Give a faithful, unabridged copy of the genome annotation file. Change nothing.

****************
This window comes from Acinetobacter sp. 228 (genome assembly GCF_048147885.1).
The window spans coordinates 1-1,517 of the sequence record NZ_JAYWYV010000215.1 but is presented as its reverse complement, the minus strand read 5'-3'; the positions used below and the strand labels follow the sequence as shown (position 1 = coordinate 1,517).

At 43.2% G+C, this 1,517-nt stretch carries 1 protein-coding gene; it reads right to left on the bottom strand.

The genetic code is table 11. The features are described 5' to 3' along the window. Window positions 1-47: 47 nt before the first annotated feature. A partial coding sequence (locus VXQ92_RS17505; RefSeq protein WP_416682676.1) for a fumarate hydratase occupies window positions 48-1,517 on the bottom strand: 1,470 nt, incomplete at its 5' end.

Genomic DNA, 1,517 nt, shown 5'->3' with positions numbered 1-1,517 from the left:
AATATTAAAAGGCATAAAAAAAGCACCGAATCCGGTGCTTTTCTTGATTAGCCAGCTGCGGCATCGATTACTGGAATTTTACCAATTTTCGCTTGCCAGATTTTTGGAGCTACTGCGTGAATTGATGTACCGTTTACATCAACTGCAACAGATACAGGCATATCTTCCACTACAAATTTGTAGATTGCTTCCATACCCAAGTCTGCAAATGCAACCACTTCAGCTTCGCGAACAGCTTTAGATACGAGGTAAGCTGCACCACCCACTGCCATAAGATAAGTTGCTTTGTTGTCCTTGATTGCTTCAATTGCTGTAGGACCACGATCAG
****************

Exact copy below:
This window comes from Acinetobacter sp. 228 (genome assembly GCF_048147885.1).
The window spans coordinates 1-1,517 of the sequence record NZ_JAYWYV010000215.1 but is presented as its reverse complement, the minus strand read 5'-3'; the positions used below and the strand labels follow the sequence as shown (position 1 = coordinate 1,517).

At 43.2% G+C, this 1,517-nt stretch carries 1 protein-coding gene; it reads right to left on the bottom strand.

The genetic code is table 11. The features are described 5' to 3' along the window. Window positions 1-47: 47 nt before the first annotated feature. A partial coding sequence (locus VXQ92_RS17505; RefSeq protein WP_416682676.1) for a fumarate hydratase occupies window positions 48-1,517 on the bottom strand: 1,470 nt, incomplete at its 5' end.

Genomic DNA, 1,517 nt, shown 5'->3' with positions numbered 1-1,517 from the left:
AATATTAAAAGGCATAAAAAAAGCACCGAATCCGGTGCTTTTCTTGATTAGCCAGCTGCGGCATCGATTACTGGAATTTTACCAATTTTCGCTTGCCAGATTTTTGGAGCTACTGCGTGAATTGATGTACCGTTTACATCAACTGCAACAGATACAGGCATATCTTCCACTACAAATTTGTAGATTGCTTCCATACCCAAGTCTGCAAATGCAACCACTTCAGCTTCGCGAACAGCTTTAGATACGAGGTAAGCTGCACCACCCACTGCCATAAGATAAGTTGCTTTGTTGTCCTTGATTGCTTCAATTGCTGTAGGACCACGATCAG